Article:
This presentation took place in the summer of 1975, when Princeton physicist Gerard O’Neill (1927-1992) briefed Congress about a plan he was working on with NASA.
The description of O’Neill’s presentation, though, could apply note for note to a talk that Amazon founder Jeff Bezos gave on May 9 in D.
O’Neill’s book about this work, Jeff Bezos was one of Gerard O’Neill’s students at Princeton in the mid-1980s.
By then, cultural interest, and NASA funding, for O’Neill’s ideas had peaked.
O’Neill asked an advanced group of students to study a direct question: “Is the surface of a planet really the right place for an expanding technological civilization?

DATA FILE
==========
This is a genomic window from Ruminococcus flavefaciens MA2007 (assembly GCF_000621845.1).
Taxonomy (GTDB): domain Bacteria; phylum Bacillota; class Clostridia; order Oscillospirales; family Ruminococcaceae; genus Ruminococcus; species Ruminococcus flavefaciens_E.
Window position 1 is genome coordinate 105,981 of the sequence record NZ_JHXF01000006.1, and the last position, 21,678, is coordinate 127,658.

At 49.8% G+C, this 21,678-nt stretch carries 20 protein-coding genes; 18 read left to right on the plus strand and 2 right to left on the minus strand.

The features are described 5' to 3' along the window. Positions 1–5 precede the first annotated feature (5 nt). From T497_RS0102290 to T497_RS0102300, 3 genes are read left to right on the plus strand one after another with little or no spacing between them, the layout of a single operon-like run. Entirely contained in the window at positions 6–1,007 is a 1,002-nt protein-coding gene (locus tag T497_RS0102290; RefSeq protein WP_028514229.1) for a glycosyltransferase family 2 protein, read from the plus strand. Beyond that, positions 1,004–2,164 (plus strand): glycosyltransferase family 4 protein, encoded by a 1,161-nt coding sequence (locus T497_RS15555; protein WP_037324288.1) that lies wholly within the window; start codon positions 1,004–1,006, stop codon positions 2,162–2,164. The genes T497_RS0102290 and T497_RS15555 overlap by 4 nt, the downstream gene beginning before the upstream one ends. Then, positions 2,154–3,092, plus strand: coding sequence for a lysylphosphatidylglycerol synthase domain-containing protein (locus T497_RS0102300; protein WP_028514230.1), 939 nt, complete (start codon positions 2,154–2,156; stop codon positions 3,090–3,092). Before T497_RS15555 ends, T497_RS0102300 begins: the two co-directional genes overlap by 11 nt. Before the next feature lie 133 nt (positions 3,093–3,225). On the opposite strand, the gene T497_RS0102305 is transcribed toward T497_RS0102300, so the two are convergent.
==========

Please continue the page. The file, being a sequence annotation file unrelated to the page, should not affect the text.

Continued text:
” The “O’Neill colonies” that he designed in response to this question, first with his students, and later with teams of architects, planners, engineers, and artists, were huge cylinders, spheres, and toruses with new surfaces for new kinds of civilizations inside.In the 2000s, the People’s Republic of China initiated a successful manned spaceflight program, while the European Union, Japan, and India have also planned future manned space missions.China, Russia, Japan, and India have advocated manned missions to the Moon during the 21st century, while the European Union has advocated manned missions to both the Moon and Mars during the 21st century.With so many similarities evident between these two visions, it’s worth asking: Have we really learned anything in the past 50 years about how to plan for a better human future? Despite the success of the Apollo moon landing, his physics students at Princeton were becoming disillusioned about the prospects of engineering to change the world for the better.The Vietnam War was dragging on, and persistent social and racial inequality made technology seem inadequate to address political change.It was a turbulent time: Cultural change had seemed to slow down, and people were newly aware that resources on Earth were shrinking, while pollution and environmental destruction were growing.If our horizons didn’t expand, the man warned, they might end up limited forever.The Obama Administration proposed a revision of Constellation in 2010 to focus on the development of the capability for crewed missions beyond low earth orbit (LEO), envisioning extending the operation of the ISS beyond 2020, transferring the development of launch vehicles for human crews from NASA to the private sector, and developing technology to enable missions to beyond LEO, such as Earth/Moon L1, the Moon, Earth/Sun L2, near-earth asteroids, and Phobos or Mars orbit.As of March 2011, the US Senate and House of Representatives are still working towards a compromise NASA funding bill, which will probably terminate Constellation and fund development of a heavy lift launch vehicle (HLLV).While the observation of objects in space, known as astronomy, predates reliable recorded history, it was the development of large and relatively efficient rockets during the early 20th century that allowed physical space exploration to become a reality.Common rationales for exploring space include advancing scientific research, uniting different nations, ensuring the future survival of humanity and developing military and strategic advantages against other countries.